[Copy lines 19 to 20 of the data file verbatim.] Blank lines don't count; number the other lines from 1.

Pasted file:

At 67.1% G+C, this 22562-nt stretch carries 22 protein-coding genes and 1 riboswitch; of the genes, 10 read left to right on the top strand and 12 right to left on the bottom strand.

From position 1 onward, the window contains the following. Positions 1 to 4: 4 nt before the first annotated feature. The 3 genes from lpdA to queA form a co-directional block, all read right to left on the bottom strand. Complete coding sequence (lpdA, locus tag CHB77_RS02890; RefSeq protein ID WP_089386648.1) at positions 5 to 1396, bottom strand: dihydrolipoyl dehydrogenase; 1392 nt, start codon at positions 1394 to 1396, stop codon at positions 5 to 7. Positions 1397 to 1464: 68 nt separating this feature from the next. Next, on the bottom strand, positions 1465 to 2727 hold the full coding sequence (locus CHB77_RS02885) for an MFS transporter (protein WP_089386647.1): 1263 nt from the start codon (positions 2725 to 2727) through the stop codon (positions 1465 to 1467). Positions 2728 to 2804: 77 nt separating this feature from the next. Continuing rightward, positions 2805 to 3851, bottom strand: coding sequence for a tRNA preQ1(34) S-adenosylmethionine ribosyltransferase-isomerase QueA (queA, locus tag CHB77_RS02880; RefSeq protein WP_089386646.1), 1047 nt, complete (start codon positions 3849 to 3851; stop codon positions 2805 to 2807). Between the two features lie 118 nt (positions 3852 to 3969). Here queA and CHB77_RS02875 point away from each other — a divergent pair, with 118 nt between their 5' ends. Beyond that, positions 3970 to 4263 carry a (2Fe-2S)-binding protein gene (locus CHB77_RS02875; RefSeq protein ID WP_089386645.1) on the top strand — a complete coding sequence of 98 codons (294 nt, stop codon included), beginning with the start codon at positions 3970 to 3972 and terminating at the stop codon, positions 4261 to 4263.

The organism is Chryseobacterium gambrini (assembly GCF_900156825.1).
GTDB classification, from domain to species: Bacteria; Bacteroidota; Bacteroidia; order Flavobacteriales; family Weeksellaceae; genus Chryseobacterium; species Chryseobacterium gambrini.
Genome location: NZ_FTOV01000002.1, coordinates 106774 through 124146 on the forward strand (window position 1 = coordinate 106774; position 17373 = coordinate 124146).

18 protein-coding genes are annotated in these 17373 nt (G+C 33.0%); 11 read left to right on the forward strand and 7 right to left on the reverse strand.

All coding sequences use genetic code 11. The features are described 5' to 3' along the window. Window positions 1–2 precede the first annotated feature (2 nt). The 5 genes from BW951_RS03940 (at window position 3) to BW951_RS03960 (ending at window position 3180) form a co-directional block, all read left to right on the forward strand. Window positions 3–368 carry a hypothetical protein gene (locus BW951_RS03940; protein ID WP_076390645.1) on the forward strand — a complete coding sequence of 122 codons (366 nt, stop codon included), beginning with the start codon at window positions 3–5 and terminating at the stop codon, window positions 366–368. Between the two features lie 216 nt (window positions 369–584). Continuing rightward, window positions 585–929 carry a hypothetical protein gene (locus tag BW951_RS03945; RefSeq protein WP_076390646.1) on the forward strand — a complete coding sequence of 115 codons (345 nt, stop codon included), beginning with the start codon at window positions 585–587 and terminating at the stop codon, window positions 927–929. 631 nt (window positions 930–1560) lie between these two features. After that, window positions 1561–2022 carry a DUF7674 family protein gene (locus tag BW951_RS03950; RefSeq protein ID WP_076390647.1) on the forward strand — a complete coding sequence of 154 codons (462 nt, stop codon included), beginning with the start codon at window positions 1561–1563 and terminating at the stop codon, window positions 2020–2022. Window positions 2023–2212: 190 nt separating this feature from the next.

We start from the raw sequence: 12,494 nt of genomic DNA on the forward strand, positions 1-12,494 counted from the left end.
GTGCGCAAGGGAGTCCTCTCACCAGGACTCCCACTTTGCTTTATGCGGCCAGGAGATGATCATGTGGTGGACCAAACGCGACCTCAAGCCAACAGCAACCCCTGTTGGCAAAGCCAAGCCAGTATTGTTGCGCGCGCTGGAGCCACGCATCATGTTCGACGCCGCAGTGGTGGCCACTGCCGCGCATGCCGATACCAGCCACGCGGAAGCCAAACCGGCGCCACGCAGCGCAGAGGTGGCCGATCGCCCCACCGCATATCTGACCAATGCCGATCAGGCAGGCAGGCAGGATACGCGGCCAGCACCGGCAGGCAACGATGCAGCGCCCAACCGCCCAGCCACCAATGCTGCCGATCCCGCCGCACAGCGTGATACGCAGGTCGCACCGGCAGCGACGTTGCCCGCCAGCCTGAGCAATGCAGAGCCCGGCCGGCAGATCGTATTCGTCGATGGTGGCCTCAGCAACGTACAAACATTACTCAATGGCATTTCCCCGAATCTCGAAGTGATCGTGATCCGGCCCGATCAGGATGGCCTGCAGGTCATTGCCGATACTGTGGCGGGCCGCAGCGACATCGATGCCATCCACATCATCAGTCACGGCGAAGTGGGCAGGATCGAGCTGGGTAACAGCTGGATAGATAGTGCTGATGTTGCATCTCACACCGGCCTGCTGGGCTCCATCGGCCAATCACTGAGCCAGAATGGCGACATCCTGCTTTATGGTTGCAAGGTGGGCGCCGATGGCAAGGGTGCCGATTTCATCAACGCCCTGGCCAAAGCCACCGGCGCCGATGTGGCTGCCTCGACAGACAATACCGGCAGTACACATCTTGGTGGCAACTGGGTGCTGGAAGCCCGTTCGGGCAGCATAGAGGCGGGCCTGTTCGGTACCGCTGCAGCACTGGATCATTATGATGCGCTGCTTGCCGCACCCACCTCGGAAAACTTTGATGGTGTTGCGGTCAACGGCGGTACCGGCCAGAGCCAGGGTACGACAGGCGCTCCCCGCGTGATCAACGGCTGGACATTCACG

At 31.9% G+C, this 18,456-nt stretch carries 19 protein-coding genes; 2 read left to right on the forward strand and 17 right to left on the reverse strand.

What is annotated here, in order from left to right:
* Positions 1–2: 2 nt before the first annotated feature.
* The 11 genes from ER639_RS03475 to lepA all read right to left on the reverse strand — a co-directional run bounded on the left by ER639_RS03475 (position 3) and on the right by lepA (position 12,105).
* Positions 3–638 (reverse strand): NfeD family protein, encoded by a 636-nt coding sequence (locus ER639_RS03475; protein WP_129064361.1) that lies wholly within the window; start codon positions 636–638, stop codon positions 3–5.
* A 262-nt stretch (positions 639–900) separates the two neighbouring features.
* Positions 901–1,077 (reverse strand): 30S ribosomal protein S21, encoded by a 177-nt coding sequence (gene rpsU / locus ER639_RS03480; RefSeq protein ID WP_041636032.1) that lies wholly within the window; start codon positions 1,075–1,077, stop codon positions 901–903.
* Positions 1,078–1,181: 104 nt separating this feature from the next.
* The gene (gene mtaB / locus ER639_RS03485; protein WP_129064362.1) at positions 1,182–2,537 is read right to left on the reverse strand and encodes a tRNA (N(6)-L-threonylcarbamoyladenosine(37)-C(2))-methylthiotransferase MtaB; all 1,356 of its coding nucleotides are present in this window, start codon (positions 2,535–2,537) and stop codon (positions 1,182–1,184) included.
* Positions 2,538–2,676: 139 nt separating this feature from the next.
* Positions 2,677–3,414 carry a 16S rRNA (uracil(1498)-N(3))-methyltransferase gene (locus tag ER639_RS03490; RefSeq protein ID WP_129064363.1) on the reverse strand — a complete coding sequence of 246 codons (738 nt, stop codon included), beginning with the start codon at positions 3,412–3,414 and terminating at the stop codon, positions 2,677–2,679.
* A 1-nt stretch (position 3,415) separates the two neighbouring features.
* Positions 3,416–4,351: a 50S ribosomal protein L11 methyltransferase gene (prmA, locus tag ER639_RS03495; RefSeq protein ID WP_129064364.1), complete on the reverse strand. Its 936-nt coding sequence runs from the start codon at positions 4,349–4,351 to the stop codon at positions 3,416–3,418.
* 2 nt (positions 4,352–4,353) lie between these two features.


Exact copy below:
* Positions 2,538–2,676: 139 nt separating this feature from the next.
* Positions 2,677–3,414 carry a 16S rRNA (uracil(1498)-N(3))-methyltransferase gene (locus tag ER639_RS03490; RefSeq protein ID WP_129064363.1) on the reverse strand — a complete coding sequence of 246 codons (738 nt, stop codon included), beginning with the start codon at positions 3,412–3,414 and terminating at the stop codon, positions 2,677–2,679.